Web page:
Bryant and her lawyers contend that the aircraft was placed in unnecessary peril. Island Express allows helicopters to fly under certain visual rules. The conditions on Jan. 26 were extremely foggy, making it difficult for the pilot, Ara Zobayan, to see. Bryant's legal team says the weather on that day was not conducive for the pilot or the company to allow the helicopter to take flight.
The lawsuit also claims that Zobayan was flying recklessly. Per the suit, the pilot was traveling at 180 miles per hour in the fog going down a steep incline before the crash. Zobayan allegedly failed to monitor the weather, obtain proper weather data, or abort the flight when he realized the weather was not suitable for travel. As a result, he couldn't avoid "natural obstacles" in his flight path. Additionally, the suit points out that Zobayan was reprimanded in 2015 for violating the visual flight rule.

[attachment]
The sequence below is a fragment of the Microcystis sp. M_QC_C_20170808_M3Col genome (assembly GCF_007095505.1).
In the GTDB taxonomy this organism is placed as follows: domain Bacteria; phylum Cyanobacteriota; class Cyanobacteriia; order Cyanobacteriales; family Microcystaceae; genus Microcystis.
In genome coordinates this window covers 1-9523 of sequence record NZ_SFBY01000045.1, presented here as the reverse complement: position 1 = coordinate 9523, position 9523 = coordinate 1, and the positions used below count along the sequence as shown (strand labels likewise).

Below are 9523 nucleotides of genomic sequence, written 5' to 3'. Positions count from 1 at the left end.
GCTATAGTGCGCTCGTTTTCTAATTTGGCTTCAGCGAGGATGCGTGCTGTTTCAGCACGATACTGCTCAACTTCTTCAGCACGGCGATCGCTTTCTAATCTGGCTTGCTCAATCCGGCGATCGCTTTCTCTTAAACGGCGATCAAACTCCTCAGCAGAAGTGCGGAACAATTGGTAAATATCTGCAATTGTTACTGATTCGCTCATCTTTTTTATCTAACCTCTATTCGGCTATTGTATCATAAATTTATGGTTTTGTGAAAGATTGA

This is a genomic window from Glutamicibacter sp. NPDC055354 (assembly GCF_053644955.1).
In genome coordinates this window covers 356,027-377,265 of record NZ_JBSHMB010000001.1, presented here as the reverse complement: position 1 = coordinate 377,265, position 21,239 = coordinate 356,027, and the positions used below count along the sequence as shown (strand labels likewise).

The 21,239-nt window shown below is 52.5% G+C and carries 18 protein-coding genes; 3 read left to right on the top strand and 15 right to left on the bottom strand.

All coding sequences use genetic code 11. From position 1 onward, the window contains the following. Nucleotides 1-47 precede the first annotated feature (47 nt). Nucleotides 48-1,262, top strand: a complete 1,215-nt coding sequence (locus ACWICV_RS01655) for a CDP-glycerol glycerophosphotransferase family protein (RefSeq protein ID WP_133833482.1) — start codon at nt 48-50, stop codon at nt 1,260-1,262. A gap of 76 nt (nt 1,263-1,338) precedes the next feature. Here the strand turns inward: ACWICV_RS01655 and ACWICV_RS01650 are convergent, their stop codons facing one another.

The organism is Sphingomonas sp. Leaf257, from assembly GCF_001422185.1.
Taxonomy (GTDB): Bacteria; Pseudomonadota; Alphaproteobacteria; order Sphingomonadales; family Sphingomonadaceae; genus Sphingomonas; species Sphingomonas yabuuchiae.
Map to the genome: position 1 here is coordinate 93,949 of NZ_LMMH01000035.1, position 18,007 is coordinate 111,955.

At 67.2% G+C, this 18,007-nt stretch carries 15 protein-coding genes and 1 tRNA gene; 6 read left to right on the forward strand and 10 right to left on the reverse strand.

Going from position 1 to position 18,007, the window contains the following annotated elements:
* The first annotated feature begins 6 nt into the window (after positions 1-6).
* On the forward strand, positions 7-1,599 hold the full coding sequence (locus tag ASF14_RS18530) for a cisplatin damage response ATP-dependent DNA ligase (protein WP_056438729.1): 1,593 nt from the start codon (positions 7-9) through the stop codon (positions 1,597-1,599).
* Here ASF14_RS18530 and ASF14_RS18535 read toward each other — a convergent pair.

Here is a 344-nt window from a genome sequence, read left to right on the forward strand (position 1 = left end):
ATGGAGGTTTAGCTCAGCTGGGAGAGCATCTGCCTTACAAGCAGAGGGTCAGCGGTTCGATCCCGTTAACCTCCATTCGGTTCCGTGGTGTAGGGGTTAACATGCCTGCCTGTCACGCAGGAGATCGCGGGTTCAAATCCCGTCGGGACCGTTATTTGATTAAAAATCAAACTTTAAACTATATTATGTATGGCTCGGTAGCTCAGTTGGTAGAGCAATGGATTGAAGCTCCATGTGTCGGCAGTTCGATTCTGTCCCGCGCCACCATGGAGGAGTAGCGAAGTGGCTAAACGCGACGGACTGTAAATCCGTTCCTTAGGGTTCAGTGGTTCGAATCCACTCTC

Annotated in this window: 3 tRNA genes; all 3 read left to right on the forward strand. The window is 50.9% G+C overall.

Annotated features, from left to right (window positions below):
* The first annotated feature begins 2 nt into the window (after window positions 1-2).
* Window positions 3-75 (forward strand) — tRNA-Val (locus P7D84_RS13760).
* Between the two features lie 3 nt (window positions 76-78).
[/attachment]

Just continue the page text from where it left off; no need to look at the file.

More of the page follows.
Bryant is asking for damages caused by "pre-impact" terror. This accounts for the emotional trauma Kobe and Gianna Bryant suffered as the pilot tried to navigate through the clouds. She is also seeking punitive damages for the pilots and Island Express' reckless behavior. The loss of love, affection, affection, care, society, service, comfort, support, right to support, companionship, solace or moral support and expectations of future support, counseling, and funeral expenses will be accounted for in the damages. This could lead to Bryant being awarded millions of dollars.
In response an Island Express rep told TMZ, "This was a tragic accident. We will have no comment on the pending lawsuit."
Zobayan was one of the nine people killed in the crash. He was one of Kobe's longtime pilots, chauffeuring Bryant through L.A. since he decided to start using helicopters early into his NBA career.